A Pepperdine MBA marketing class is working with UCSB researchers, who are working on a new drug delivery system to identify new business opportunities. Students enrolled in the Fully Employed MBA program in Santa Barbara, like the other Fully Employed MBA students, will have an opportunity to work with the Education-to-Business program. Mooney said they will be able to participate in at least one E2B project in their marketing course, and have additional opportunities for applied project work in other courses.

Merna said he sees the program attracting many people within the university campus itself. With more than 3,000 faculty and staff at UCSB, as well as technology-based businesses such as Citrix and Raytheon in nearby Goleta, “it totally makes sense to be right there.”

Mooney said he’s excited to see the program grow in Santa Barbara. “We have evolved with Santa Barbara and recognize the county as communities that attract companies committed to its prosperity, innovation-minded entrepreneurs, and residents with a unique local affinity,” he said.

Like Merna, he also sees the program attracting individuals in the technology sector.

“For us, Santa Barbara offers the perfect environment for job-creation and economic development that is spurred by access to advanced management education,” Mooney said, “Our recently enhanced entrepreneurship concentration will be of particular interest to those with undergraduate degrees in engineering and technology who aspire to developing and launching their own business ventures.”

Pepperdine, a nationally recognized school, has received merits such as international rankings by Bloomberg BusinessWeek, U.S. News & World Report, Financial Times, The Wall Street Journal and Forbes, as well as the business journals of San Fernando Valley, Los Angeles and Orange County.

Pepperdine’s partnership with UCSB’s Alumni Association creates a unique opportunity to provide valuable continued education that would allow graduates to “refocus and extend the high quality and internationally acclaimed undergraduate education they received at UCSB with a high quality and internationally acclaimed MBA degree that will expand their business acumen, develop their management and leadership competencies, and advance their careers or ability to launch their own new business venture through our highly innovative entrepreneurship program,” Mooney said.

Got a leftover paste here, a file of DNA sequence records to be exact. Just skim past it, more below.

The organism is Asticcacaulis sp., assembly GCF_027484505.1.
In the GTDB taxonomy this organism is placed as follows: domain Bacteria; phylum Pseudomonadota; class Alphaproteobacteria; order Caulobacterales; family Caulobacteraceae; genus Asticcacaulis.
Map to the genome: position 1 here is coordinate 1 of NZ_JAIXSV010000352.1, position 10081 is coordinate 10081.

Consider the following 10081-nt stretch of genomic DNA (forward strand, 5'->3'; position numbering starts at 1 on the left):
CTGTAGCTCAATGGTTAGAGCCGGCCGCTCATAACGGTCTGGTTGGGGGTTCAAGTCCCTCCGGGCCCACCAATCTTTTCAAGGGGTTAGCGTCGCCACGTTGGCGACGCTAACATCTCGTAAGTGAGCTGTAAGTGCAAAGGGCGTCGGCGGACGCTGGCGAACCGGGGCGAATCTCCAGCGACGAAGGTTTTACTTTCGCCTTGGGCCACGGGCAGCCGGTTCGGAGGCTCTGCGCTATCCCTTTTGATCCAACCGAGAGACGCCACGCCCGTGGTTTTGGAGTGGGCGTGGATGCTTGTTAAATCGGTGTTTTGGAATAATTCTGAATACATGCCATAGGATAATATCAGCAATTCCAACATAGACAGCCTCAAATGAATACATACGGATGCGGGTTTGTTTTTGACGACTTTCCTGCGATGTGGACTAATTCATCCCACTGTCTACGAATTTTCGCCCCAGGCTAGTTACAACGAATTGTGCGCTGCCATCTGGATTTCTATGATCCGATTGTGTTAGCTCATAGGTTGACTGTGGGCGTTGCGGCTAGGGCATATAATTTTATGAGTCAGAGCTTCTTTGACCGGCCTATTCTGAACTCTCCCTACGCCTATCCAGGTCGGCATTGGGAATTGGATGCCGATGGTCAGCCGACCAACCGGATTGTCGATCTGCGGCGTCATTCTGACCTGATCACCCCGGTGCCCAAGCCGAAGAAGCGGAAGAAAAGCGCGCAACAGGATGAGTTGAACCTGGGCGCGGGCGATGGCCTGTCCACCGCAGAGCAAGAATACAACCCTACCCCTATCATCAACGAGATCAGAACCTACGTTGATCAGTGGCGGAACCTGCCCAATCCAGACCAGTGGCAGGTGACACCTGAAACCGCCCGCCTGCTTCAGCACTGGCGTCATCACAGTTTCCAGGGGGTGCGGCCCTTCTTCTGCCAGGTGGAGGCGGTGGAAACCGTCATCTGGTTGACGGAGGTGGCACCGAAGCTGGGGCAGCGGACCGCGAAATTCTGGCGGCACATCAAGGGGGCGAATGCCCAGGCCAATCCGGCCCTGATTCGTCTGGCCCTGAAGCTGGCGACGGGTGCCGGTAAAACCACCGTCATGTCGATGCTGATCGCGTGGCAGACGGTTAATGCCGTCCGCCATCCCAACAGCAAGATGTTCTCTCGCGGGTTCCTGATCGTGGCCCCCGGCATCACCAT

Although UCSB and Pepperdine have been exploring this option since 2003, it could be the opportune moment to bring the plan to life.

“Graduate school is becoming automatic,” Merna said. “It’s not even an option for most students. (They) just (go) straight to grad school.”

That is true for many students fresh out of undergraduate school. With more students struggling to find a job right out of college, many choose to seek a graduate degree not only to strengthen their appeal as a job candidate but because they are left with no other option, with job opportunities scarce.

In January, The New York Times ran an article titled, “Recession Spurs Interest in Graduate, Law Schools.”

According to the Educational Testing Service, the number of people who took the Graduate Record Examination increased to a record number in 2009.

“When job creation slows, there’s an increase in the number of people who pursue a graduate degree,” said David Payne, the Educational Testing Service’s vice president and chief operating officer for college and graduate programs.

Law schools have reported an increase in enrollment, with some schools reporting record highs, such as Cornell University’s Law School, with a 44 percent increase.

Considering there is no MBA program within 50 miles of Santa Barbara, these schools may be making a smart move into a fertile market.

Noozhawk intern Lindsey Weintraub will be a sophomore at the University of San Diego in the fall. She can be reached at .(JavaScript must be enabled to view this email address).